For some time now, I wanted to try the implementation of some simple sort algorithms in Ruby. So I did!
I’ve implemented 4 sorting algorithms:
– Quick sort
– Merge sort
– Bubble sort
– Binary tree sort
It’s one of the most efficients. In average, it makes O(n.log(n)) comparisons to sort n items. This is kinda good.
It takes a pivot element and moves all the inferior elements to the left part of the array and all the superior ones to the right. It iterates on the 2 sub arrays until it has just a one value array. The array is then sorted.
module QSort def self.sort(ar) return ar if ar.size = 1 pivot = ar.pop sub1 =  sub2 =  ar.each do |elem| (elem = pivot) ? sub1.push(elem) : sub2.push(elem) end sort(sub1) + [pivot] + sort(sub2) end end
To sort an array of 500'000 random integers user system total real 3.220000 0.030000 3.250000 ( 3.256061) To sort an array of 1'000'000 random integers user system total real 6.680000 0.130000 6.810000 ( 6.845635)
One thing that could be nice is to implement a version using in-place swapping not requiring extra arrays.
Merge sort is a divide and conquer algorithm. It’s a stable algorithm which means it has the same complexity in average or worst case scenario: O(n.log(n)).
First, it divides the list in sub-lists until having just one-element lists.
Second, it merges the lists knowing the lists are ordered.
# Merge sort - Tri fusion module MergeSort # merge 2 ordered lists def self.mergeList(a, b) return b if a.empty? return a if b.empty? (a = b ? [a.delete_at(0)] : [b.delete_at(0)]) + mergeList(a, b) end def self.sort(a) return a if a.size = 1 b = a.slice!(0..(a.size/2 - 1)) mergeList(sort(a), sort(b)) end end
The problem with this algorithm or maybe more with Ruby is that if you want to sort a big list (i.e. 1’000’000 elements) you get a ‘Stack level too deep’ exception in your face ! I guess it’s a Ruby problem, I should test it with another language to compare.
I can not even ask it to sort a 100’000 elem lists. I’m a little bit upset there…
I finally found a solution. The easiest way to fix this is increasing the Stack Size of Ruby VM, setting the
RUBY_THREAD_VM_STACK_SIZE environment variable:
To sort an array of 100'000 random integers user system total real 43.790000 0.860000 44.650000 ( 44.763988)
It’s deceiving, I was expecting better performance.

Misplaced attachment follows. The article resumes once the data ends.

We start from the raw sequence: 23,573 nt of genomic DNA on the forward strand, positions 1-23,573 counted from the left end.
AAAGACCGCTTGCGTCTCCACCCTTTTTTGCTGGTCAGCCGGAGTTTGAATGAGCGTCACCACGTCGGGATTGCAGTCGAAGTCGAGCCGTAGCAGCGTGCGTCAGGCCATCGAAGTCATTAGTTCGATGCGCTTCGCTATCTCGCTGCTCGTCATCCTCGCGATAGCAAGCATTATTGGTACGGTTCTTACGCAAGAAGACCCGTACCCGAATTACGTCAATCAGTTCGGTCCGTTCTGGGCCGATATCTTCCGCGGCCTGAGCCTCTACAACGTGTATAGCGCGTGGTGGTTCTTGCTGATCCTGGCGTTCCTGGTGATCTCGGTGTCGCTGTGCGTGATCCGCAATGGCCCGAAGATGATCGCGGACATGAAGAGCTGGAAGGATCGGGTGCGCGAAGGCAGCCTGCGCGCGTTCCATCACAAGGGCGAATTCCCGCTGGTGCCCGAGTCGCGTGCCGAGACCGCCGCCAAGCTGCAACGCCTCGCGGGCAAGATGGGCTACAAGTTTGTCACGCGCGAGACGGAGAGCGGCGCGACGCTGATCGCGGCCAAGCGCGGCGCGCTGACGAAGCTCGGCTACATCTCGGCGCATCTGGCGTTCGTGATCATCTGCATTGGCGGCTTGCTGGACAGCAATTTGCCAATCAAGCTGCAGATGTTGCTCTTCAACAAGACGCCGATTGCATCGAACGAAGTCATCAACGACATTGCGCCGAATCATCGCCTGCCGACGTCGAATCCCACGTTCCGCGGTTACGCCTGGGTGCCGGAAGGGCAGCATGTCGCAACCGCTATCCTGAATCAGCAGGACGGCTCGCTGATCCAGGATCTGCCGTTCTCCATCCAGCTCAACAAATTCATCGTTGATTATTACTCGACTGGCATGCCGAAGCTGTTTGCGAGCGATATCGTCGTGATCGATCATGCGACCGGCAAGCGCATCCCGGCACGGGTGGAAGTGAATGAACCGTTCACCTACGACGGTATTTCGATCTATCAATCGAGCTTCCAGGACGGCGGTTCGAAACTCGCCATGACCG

This is the most time consuming one. The complexity of this one is O(n2) in every scenario (average or worst).
It repeatedly steps through the list to be sorted, compares each pair of adjacent items and swaps them if they are in the wrong order. Pretty simple no?
module BubbleSort def self.sort(ar) return ar if ar.size <= 1 swapped = false loop do for i in 0..(ar.size - 2) do if ar[i] > ar[i + 1] ar[i], ar[i + 1] = ar[i + 1], ar[i] swapped = true end end break if swapped == false end return ar end end
For 1’000’000 entries, I can’t let my computer turn all night. So no benchmark there.
This one is nice. The idea is to insert list’s elements in a sorted binary tree. Each node has all its inferior elements to the left and all higher ones to its right. Once this insertions are done, we just have to flatten the tree to create the ordered list.
The insertions takes on average O(n.log(n)) which is pretty good.
# Binary tree sort - Tri arborescent # Tree struct: [leftTree, value, rightTree] module BinaryTreeSort # building the tree def self.insert(tree, value) return [nil, value, nil] if tree.nil? if value <= tree [insert(tree, value), tree, tree] else [tree, tree, insert(tree, value)] end end # convert the tree to an array def self.flatten(tree) return  if tree.nil? flatten(tree) + [tree] + flatten(tree) end def self.sort(ar) return ar if ar.size <= 1 tree = nil ar.each do |elem| tree = insert(tree, elem) end return flatten(tree) end end
To sort an array of 500'000 random integers user system total real 9.430000 0.100000 9.530000 ( 9.573206) To sort an array of 1'000'000 random integers user system total real 20.080000 0.090000 20.170000 ( 20.239815)